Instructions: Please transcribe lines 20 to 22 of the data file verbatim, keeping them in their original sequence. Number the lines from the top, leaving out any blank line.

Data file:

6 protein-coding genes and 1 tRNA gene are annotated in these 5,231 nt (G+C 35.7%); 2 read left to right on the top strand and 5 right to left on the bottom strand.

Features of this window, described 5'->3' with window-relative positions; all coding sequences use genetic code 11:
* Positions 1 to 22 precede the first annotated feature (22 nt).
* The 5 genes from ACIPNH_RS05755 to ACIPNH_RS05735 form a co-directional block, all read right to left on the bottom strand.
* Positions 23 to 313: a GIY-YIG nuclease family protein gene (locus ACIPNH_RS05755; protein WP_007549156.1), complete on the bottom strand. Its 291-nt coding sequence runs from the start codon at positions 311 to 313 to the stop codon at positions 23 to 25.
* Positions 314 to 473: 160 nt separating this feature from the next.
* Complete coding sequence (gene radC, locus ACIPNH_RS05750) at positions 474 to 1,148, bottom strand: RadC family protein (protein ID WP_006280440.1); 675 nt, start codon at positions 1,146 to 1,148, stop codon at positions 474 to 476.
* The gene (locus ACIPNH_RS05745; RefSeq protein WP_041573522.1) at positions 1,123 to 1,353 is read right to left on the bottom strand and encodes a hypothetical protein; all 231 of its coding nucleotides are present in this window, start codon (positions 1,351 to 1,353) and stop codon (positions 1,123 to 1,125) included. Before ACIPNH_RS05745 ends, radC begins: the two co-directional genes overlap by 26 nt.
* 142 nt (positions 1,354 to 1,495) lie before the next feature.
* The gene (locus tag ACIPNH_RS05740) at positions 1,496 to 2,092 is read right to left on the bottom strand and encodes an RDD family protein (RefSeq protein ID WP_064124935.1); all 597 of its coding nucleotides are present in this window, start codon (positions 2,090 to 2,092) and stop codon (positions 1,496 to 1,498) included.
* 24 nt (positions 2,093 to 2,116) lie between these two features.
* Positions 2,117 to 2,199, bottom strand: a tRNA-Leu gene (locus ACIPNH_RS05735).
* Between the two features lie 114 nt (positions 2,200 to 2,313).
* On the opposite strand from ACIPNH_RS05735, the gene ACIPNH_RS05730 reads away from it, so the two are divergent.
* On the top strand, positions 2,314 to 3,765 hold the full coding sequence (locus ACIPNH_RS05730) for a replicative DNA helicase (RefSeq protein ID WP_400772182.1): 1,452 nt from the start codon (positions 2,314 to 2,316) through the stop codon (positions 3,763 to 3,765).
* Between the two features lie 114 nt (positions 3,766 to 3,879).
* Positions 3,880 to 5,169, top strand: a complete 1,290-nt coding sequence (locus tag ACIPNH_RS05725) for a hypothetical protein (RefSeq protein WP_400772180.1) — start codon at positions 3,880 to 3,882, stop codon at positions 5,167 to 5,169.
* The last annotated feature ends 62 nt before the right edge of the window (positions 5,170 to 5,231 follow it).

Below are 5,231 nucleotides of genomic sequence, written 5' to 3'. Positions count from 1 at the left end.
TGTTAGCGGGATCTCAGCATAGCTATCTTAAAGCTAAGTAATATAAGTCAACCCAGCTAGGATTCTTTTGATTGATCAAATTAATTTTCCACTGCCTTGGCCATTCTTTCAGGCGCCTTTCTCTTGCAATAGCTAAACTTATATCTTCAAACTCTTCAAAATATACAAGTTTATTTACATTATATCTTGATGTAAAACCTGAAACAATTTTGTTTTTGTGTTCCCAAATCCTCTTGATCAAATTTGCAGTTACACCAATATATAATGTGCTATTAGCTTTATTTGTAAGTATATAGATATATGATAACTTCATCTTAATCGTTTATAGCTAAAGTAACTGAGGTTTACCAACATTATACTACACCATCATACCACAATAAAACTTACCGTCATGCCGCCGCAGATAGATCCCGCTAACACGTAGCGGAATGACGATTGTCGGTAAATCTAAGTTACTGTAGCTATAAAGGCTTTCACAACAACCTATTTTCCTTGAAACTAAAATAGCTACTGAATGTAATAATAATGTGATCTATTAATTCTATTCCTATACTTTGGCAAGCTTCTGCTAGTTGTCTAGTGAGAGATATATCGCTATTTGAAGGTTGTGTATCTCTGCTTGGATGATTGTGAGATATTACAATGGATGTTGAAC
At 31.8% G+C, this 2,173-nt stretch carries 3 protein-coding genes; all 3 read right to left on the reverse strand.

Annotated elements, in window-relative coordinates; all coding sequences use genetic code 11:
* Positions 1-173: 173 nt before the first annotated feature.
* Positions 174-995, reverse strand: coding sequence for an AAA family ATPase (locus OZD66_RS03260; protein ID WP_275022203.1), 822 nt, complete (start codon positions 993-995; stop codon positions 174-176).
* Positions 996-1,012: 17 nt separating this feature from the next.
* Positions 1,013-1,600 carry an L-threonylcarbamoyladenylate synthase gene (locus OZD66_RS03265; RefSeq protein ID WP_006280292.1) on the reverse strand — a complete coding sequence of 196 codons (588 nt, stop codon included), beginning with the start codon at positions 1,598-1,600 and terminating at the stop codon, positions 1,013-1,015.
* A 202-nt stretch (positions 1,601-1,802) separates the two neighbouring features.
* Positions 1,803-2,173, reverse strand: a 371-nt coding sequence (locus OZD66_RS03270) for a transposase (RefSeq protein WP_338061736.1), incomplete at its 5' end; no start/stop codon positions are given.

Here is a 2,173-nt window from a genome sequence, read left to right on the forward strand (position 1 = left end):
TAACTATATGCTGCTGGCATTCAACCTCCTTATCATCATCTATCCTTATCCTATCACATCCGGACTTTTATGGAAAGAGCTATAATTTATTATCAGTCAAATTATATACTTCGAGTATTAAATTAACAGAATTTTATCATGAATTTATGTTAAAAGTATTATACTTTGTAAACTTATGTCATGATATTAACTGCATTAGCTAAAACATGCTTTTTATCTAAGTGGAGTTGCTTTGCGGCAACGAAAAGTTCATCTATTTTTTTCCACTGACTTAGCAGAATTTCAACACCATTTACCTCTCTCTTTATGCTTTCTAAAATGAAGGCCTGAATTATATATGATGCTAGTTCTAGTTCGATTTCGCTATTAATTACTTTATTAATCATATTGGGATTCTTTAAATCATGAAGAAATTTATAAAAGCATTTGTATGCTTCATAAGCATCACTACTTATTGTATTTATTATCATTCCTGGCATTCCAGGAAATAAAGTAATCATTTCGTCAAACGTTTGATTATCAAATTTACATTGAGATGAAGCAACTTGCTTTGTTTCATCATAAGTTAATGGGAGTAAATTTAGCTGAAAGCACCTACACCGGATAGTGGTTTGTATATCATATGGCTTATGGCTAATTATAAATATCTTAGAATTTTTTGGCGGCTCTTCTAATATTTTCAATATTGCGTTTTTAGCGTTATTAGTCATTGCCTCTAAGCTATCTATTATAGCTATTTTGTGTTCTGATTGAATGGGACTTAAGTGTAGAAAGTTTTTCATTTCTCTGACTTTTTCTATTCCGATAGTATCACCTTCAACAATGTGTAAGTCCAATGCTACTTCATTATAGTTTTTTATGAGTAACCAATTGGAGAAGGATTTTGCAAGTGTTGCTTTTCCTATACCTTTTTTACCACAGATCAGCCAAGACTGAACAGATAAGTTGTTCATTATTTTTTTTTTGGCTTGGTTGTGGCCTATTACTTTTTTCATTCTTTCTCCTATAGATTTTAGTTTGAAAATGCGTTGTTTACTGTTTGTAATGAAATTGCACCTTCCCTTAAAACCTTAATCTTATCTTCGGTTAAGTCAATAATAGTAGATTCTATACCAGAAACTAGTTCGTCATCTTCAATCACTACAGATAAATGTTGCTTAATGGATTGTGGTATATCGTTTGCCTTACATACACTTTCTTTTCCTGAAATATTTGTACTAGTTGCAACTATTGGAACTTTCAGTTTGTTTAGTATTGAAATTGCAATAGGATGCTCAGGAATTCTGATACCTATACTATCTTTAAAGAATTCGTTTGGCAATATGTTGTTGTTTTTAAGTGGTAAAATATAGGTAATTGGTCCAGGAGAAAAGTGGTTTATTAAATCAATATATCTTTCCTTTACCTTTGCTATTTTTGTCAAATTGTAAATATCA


TGTTAGCGGGATCTCAGCATAGCTATCTTAAAGCTAAGTAATATAAGTCAACCCAGCTAGGATTCTTTTGATTGATCAAATTAATTTTCCACTGCCTTGGCCATTCTTTCAGGCGCCTTTCTCTTGCAATAGCTAAACTTATATCTTCAAACTCTTCAAAATATACAAGTTTATTTACATTATATCTTGATGTAAAACCTGAAACAATTTTGTTTTTGTGTTCCCAAATCCTCTTGATCAAATTTGCAGTTACACCAATATATAATGTGCTATTAGCTTTATTTGTAAGTATATAGATATATGATAACTTCATCTTAATCGTTTATAGCTAAAGTAACTGAGGTTTACCAACATTATACTACACCATCATACCACAATAAAACTTACCGTCATGCCGCCGCAGATAGATCCCGCTAACACGTAGCGGAATGACGATTGTCGGTAAATCTAAGTTACTGTAGCTATAAAGGCTTTCACAACAACCTATTTTCCTTGAAACTAAAATAGCTACTGAATGTAATAATAATGTGATCTATTAATTCTATTCCTATACTTTGGCAAGCTTCTGCTAGTTGTCTAGTGAGAGATATATCGCTATTTGAAGGTTGTGTATCTCTGCTTGGATGATTGTGAGATATTACAATGGATGTTGAAC
At 31.8% G+C, this 2,173-nt stretch carries 3 protein-coding genes; all 3 read right to left on the reverse strand.

Annotated elements, in window-relative coordinates; all coding sequences use genetic code 11: